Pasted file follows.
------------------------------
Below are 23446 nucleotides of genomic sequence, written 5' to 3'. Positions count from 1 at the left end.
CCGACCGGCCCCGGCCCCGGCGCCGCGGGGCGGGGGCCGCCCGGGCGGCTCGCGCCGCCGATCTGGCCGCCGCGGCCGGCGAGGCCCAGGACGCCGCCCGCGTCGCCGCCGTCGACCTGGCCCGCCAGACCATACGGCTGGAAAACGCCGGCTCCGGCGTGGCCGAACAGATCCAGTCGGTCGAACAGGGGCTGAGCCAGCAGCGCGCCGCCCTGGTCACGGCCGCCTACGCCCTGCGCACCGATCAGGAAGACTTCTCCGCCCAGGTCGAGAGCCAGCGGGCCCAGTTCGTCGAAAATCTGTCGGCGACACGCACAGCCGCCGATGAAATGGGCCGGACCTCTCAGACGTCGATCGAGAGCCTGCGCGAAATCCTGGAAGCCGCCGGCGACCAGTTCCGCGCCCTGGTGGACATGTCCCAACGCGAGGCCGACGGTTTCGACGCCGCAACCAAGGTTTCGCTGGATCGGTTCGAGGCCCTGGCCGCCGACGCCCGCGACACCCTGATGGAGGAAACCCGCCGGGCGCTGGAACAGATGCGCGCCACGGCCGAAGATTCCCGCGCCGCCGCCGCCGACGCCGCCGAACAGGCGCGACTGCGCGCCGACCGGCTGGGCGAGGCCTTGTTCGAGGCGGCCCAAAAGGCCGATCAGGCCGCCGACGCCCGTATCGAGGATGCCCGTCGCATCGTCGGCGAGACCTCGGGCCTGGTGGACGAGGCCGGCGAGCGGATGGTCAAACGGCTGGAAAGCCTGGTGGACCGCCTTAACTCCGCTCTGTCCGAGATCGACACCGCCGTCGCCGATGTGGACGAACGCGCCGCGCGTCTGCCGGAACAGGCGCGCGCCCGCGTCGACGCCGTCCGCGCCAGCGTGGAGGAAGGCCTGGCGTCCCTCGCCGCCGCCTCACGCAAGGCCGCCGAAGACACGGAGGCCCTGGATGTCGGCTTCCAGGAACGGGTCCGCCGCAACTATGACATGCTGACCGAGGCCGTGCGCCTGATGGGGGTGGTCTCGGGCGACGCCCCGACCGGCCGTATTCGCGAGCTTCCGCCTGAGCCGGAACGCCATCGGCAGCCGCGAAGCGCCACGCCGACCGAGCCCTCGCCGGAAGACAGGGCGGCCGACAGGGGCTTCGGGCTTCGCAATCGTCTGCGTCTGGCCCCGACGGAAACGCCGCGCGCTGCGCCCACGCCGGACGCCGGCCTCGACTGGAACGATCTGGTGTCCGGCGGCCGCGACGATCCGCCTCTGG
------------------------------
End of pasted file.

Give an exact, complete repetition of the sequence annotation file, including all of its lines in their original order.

Below are 23446 nucleotides of genomic sequence, written 5' to 3'. Positions count from 1 at the left end.
CCGACCGGCCCCGGCCCCGGCGCCGCGGGGCGGGGGCCGCCCGGGCGGCTCGCGCCGCCGATCTGGCCGCCGCGGCCGGCGAGGCCCAGGACGCCGCCCGCGTCGCCGCCGTCGACCTGGCCCGCCAGACCATACGGCTGGAAAACGCCGGCTCCGGCGTGGCCGAACAGATCCAGTCGGTCGAACAGGGGCTGAGCCAGCAGCGCGCCGCCCTGGTCACGGCCGCCTACGCCCTGCGCACCGATCAGGAAGACTTCTCCGCCCAGGTCGAGAGCCAGCGGGCCCAGTTCGTCGAAAATCTGTCGGCGACACGCACAGCCGCCGATGAAATGGGCCGGACCTCTCAGACGTCGATCGAGAGCCTGCGCGAAATCCTGGAAGCCGCCGGCGACCAGTTCCGCGCCCTGGTGGACATGTCCCAACGCGAGGCCGACGGTTTCGACGCCGCAACCAAGGTTTCGCTGGATCGGTTCGAGGCCCTGGCCGCCGACGCCCGCGACACCCTGATGGAGGAAACCCGCCGGGCGCTGGAACAGATGCGCGCCACGGCCGAAGATTCCCGCGCCGCCGCCGCCGACGCCGCCGAACAGGCGCGACTGCGCGCCGACCGGCTGGGCGAGGCCTTGTTCGAGGCGGCCCAAAAGGCCGATCAGGCCGCCGACGCCCGTATCGAGGATGCCCGTCGCATCGTCGGCGAGACCTCGGGCCTGGTGGACGAGGCCGGCGAGCGGATGGTCAAACGGCTGGAAAGCCTGGTGGACCGCCTTAACTCCGCTCTGTCCGAGATCGACACCGCCGTCGCCGATGTGGACGAACGCGCCGCGCGTCTGCCGGAACAGGCGCGCGCCCGCGTCGACGCCGTCCGCGCCAGCGTGGAGGAAGGCCTGGCGTCCCTCGCCGCCGCCTCACGCAAGGCCGCCGAAGACACGGAGGCCCTGGATGTCGGCTTCCAGGAACGGGTCCGCCGCAACTATGACATGCTGACCGAGGCCGTGCGCCTGATGGGGGTGGTCTCGGGCGACGCCCCGACCGGCCGTATTCGCGAGCTTCCGCCTGAGCCGGAACGCCATCGGCAGCCGCGAAGCGCCACGCCGACCGAGCCCTCGCCGGAAGACAGGGCGGCCGACAGGGGCTTCGGGCTTCGCAATCGTCTGCGTCTGGCCCCGACGGAAACGCCGCGCGCTGCGCCCACGCCGGACGCCGGCCTCGACTGGAACGATCTGGTGTCCGGCGGCCGCGACGATCCGCCTCTGG